I have always been drawn during my teaching career to schools which are strongly rooted in their local communities and that certainly applies to Shirebrook Academy, which is the only secondary school in the town, writes Mark Cottingham.
This means that pretty much everybody’s children go there and that the school is part of the fabric of the town, which gives us an opportunity to play a part in its day-to-day life.
The school certainly does its bit in this respect, with a series of annual events including a summer fun day and a Christmas carol concert.
The school’s facilities are used extensively by local sports groups and it holds EAL lessons for adults.
This year, students are providing designs to decorate the shutters of some shops in town.
And one student, Ilona Esanu, provided a new piece of artwork for the cemetery chapel.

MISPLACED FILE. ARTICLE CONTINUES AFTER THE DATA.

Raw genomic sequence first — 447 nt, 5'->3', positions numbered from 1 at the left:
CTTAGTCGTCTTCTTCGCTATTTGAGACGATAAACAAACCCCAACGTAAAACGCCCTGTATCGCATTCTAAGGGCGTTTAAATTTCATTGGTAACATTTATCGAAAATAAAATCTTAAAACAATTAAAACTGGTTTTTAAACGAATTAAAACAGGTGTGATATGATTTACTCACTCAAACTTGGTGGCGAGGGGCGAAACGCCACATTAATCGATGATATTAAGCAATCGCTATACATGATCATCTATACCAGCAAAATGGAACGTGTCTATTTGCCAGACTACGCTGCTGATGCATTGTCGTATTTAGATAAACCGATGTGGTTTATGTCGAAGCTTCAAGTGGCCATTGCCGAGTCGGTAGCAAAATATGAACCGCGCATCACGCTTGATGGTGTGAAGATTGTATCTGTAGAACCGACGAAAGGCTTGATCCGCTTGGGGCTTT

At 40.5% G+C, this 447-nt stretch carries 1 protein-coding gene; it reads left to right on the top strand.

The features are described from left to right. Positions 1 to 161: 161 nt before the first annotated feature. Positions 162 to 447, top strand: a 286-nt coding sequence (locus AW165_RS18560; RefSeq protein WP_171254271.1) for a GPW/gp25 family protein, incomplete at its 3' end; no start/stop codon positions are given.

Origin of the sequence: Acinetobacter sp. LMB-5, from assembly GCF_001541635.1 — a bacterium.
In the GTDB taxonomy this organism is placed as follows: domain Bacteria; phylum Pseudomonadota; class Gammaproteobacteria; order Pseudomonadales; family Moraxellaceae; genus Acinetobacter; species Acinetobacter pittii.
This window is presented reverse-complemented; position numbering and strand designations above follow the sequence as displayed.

This activity is important to me, because it demonstrates that schools are more than exam factories and can help to bring the community together.
It tells the town that the school is proud to be a part of it and shows students the value of respecting and contributing towards it.
I want people to know that the school is not encouraging its students to use their education in order to leave Shirebrook in favour of the bright lights elsewhere, but that their education can be put to good use on their doorsteps.
If the town invests in the school, that investment will be repaid, while the benefits of community work to students cannot be underestimated either.
We hear all the time of the bad name that young people have, but when they are praised by their local community for doing something positive, it boosts their self-esteem.
It can also boost their career prospects too.
I tell students that the school they went to acts as a quality mark for them when they go for a job.
So if they help the school get a good name, it will pay dividends for them in the long run.